Drug sensitivity for GDSC and CCLE is decided on the basis of the IC50 value: if the IC50 value is below 1 the block will be in red, showing high sensitivity, but users can freely decide sensitivity by comparing the IC50 values of that drug in other cell lines. GDSC has one of the largest drug sensitivity datasets across cancer cell lines. We extracted bladder cancer drug-related data from GDSC, which are comprised of data obtained from 224 different drugs tested against different bladder cancer cell lines. The average IC50 is the average sensitivity of those drugs in different available cell lines across whole database. Sensitive cell lines are shown in red. The graph shows the IC50 values of different drugs in comparison with the average IC50 and other selected cell lines. Furthermore, CCLE contains a dataset of 24 clinically relevant drugs and data of 13 clinically relevant drugs that was tested in-house against 10 cell lines. For CTRP, ~ 475 compounds were tested against bladder cancer cell lines and the subsequently generated area under curve (AUC) from all these lines is available to download. The AUC values are converted using the R extreme values software package and outliers are considered as sensitive or resistant. All these datasets are part of GDBC.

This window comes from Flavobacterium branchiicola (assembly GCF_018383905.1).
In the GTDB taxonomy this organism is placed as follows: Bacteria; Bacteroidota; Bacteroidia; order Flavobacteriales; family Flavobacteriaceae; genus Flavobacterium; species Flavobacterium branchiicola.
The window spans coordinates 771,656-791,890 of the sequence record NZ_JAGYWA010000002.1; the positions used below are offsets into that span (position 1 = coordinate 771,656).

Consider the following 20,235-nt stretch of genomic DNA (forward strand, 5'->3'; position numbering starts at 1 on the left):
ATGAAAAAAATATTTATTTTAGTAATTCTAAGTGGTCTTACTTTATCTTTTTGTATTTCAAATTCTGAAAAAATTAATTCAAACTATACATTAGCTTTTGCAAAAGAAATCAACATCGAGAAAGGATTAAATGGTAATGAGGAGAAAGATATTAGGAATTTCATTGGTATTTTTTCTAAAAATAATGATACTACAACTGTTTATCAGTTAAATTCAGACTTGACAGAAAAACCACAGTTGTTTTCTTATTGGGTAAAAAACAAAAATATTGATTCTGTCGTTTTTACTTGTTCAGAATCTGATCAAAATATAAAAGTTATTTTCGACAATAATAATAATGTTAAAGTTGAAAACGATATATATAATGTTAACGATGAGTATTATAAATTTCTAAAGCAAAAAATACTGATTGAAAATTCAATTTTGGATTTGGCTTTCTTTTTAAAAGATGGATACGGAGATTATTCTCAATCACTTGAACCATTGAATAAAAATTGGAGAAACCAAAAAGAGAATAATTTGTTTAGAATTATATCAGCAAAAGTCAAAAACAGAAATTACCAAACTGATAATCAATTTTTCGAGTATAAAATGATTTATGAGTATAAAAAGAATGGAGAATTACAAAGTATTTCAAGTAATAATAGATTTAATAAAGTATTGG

SL and SDL connections
Synthetic lethality (SL) is when one gene is inactive and another gene is essential for cell survival. On the other hand, synthetic dosage lethality (SDL) is when one gene is over-active and another gene is essential for cell survival. The SL and SDL algorithm was adapted from Jerby-Arnon et al. with some modifications because of data limitations . We removed the shRNA aspect from the algorithm; complete details of the algorithm and the parameters of the calculations are available on the website under the documentation section.